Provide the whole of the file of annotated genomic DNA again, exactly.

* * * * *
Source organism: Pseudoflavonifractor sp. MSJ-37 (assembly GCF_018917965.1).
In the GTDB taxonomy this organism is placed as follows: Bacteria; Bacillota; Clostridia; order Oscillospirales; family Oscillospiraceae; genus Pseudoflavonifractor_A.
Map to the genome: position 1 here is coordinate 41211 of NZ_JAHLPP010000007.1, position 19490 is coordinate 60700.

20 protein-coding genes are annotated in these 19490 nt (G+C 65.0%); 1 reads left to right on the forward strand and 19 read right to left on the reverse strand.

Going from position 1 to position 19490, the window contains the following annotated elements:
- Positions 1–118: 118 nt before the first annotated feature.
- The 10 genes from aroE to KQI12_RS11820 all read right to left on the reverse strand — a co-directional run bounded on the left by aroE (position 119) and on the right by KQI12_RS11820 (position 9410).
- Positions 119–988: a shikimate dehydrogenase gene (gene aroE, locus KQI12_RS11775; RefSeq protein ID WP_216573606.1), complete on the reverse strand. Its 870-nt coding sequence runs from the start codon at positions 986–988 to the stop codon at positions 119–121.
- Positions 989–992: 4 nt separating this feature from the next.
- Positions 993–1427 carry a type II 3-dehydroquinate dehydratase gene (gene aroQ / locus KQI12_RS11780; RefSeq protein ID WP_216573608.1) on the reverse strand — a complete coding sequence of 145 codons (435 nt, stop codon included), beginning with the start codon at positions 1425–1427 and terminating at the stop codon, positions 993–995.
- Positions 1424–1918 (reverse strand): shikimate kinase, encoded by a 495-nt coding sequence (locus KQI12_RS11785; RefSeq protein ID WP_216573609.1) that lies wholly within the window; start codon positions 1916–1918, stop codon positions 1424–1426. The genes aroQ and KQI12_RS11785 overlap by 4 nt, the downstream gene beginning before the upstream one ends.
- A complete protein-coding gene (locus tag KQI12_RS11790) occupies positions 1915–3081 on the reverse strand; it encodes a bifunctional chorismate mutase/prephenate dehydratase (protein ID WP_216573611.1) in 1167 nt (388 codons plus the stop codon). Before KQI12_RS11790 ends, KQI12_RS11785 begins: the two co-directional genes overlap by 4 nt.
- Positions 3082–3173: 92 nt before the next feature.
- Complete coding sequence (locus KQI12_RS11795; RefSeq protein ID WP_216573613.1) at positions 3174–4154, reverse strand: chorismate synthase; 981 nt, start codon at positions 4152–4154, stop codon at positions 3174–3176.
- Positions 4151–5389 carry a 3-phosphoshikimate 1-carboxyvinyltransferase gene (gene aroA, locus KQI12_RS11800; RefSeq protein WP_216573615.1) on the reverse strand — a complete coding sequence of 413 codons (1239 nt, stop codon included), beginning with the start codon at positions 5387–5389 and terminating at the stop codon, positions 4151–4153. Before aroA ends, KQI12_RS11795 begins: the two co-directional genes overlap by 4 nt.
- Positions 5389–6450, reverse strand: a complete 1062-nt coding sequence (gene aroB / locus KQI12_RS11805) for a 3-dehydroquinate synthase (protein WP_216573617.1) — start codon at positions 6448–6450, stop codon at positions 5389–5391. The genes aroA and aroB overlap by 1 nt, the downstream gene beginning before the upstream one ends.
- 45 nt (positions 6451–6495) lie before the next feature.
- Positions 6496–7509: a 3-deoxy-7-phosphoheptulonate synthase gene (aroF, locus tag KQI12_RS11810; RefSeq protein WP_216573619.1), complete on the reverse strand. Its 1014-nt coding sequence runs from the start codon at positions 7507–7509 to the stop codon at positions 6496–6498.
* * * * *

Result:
Source organism: Pseudoflavonifractor sp. MSJ-37 (assembly GCF_018917965.1).
In the GTDB taxonomy this organism is placed as follows: Bacteria; Bacillota; Clostridia; order Oscillospirales; family Oscillospiraceae; genus Pseudoflavonifractor_A.
Map to the genome: position 1 here is coordinate 41211 of NZ_JAHLPP010000007.1, position 19490 is coordinate 60700.

20 protein-coding genes are annotated in these 19490 nt (G+C 65.0%); 1 reads left to right on the forward strand and 19 read right to left on the reverse strand.

Going from position 1 to position 19490, the window contains the following annotated elements:
- Positions 1–118: 118 nt before the first annotated feature.
- The 10 genes from aroE to KQI12_RS11820 all read right to left on the reverse strand — a co-directional run bounded on the left by aroE (position 119) and on the right by KQI12_RS11820 (position 9410).
- Positions 119–988: a shikimate dehydrogenase gene (gene aroE, locus KQI12_RS11775; RefSeq protein ID WP_216573606.1), complete on the reverse strand. Its 870-nt coding sequence runs from the start codon at positions 986–988 to the stop codon at positions 119–121.
- Positions 989–992: 4 nt separating this feature from the next.
- Positions 993–1427 carry a type II 3-dehydroquinate dehydratase gene (gene aroQ / locus KQI12_RS11780; RefSeq protein ID WP_216573608.1) on the reverse strand — a complete coding sequence of 145 codons (435 nt, stop codon included), beginning with the start codon at positions 1425–1427 and terminating at the stop codon, positions 993–995.
- Positions 1424–1918 (reverse strand): shikimate kinase, encoded by a 495-nt coding sequence (locus KQI12_RS11785; RefSeq protein ID WP_216573609.1) that lies wholly within the window; start codon positions 1916–1918, stop codon positions 1424–1426. The genes aroQ and KQI12_RS11785 overlap by 4 nt, the downstream gene beginning before the upstream one ends.
- A complete protein-coding gene (locus tag KQI12_RS11790) occupies positions 1915–3081 on the reverse strand; it encodes a bifunctional chorismate mutase/prephenate dehydratase (protein ID WP_216573611.1) in 1167 nt (388 codons plus the stop codon). Before KQI12_RS11790 ends, KQI12_RS11785 begins: the two co-directional genes overlap by 4 nt.
- Positions 3082–3173: 92 nt before the next feature.
- Complete coding sequence (locus KQI12_RS11795; RefSeq protein ID WP_216573613.1) at positions 3174–4154, reverse strand: chorismate synthase; 981 nt, start codon at positions 4152–4154, stop codon at positions 3174–3176.
- Positions 4151–5389 carry a 3-phosphoshikimate 1-carboxyvinyltransferase gene (gene aroA, locus KQI12_RS11800; RefSeq protein WP_216573615.1) on the reverse strand — a complete coding sequence of 413 codons (1239 nt, stop codon included), beginning with the start codon at positions 5387–5389 and terminating at the stop codon, positions 4151–4153. Before aroA ends, KQI12_RS11795 begins: the two co-directional genes overlap by 4 nt.
- Positions 5389–6450, reverse strand: a complete 1062-nt coding sequence (gene aroB / locus KQI12_RS11805) for a 3-dehydroquinate synthase (protein WP_216573617.1) — start codon at positions 6448–6450, stop codon at positions 5389–5391. The genes aroA and aroB overlap by 1 nt, the downstream gene beginning before the upstream one ends.
- 45 nt (positions 6451–6495) lie before the next feature.
- Positions 6496–7509: a 3-deoxy-7-phosphoheptulonate synthase gene (aroF, locus tag KQI12_RS11810; RefSeq protein WP_216573619.1), complete on the reverse strand. Its 1014-nt coding sequence runs from the start codon at positions 7507–7509 to the stop codon at positions 6496–6498.